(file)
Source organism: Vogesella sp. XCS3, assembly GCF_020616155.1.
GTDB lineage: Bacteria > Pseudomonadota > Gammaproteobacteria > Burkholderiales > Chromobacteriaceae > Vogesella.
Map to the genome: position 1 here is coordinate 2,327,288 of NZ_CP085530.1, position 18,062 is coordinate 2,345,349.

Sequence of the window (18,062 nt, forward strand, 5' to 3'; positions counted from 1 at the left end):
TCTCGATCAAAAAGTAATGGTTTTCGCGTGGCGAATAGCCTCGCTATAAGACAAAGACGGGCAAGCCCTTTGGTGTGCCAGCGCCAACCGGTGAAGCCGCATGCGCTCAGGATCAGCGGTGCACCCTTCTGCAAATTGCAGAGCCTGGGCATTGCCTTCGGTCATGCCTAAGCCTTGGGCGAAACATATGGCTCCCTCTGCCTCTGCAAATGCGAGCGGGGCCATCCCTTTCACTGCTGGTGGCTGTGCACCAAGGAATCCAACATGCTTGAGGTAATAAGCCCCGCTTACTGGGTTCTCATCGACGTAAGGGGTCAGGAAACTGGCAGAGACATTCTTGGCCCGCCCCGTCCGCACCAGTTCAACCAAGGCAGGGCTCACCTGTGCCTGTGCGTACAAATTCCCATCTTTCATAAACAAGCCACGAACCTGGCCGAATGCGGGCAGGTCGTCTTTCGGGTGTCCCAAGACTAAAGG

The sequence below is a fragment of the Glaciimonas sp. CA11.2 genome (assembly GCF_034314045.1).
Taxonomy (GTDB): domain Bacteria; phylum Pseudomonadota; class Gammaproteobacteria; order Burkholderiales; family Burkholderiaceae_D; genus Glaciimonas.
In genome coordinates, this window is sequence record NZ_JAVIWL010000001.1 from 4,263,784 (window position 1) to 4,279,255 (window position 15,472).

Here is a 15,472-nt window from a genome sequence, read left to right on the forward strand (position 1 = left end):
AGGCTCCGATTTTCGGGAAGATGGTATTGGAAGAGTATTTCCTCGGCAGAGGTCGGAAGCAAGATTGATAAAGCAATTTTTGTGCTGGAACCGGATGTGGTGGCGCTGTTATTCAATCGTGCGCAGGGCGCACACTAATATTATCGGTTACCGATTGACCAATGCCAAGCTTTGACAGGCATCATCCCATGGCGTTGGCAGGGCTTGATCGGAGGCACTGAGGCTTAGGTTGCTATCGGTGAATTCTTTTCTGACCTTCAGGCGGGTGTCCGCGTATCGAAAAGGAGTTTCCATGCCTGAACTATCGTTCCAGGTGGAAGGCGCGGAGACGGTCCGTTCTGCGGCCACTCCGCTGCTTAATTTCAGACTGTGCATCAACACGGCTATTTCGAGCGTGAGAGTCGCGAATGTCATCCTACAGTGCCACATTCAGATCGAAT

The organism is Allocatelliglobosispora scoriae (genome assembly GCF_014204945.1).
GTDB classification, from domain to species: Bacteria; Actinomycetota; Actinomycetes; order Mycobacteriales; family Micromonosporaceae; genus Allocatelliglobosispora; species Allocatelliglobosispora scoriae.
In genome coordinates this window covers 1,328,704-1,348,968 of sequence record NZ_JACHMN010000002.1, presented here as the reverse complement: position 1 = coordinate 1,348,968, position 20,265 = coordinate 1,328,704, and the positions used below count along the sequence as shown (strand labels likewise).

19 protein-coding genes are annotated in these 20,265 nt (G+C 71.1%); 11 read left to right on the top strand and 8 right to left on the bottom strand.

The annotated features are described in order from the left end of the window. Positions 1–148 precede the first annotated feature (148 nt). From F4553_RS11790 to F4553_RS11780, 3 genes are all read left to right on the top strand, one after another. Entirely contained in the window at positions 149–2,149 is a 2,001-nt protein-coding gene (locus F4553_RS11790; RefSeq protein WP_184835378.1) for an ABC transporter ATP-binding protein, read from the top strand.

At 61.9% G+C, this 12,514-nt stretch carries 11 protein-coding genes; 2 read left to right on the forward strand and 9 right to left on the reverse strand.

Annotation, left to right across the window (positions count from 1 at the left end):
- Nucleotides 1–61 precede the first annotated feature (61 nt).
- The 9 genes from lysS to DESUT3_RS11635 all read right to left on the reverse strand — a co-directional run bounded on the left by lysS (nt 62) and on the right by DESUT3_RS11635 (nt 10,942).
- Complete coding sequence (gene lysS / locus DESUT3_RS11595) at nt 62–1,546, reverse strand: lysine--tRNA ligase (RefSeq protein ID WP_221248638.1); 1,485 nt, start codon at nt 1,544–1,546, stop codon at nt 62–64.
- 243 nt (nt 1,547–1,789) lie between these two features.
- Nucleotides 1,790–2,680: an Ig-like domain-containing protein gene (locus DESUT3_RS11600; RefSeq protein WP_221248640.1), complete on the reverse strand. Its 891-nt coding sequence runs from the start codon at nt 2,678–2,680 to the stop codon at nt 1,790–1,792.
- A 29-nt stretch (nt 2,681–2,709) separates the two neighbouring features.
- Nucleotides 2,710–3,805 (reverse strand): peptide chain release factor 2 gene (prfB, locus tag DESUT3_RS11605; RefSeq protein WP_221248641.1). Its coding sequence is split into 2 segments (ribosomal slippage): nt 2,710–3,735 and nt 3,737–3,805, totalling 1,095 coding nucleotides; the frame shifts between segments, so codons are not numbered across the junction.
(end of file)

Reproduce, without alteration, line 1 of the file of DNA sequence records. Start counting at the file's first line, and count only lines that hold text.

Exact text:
Source organism: Vogesella sp. XCS3, assembly GCF_020616155.1.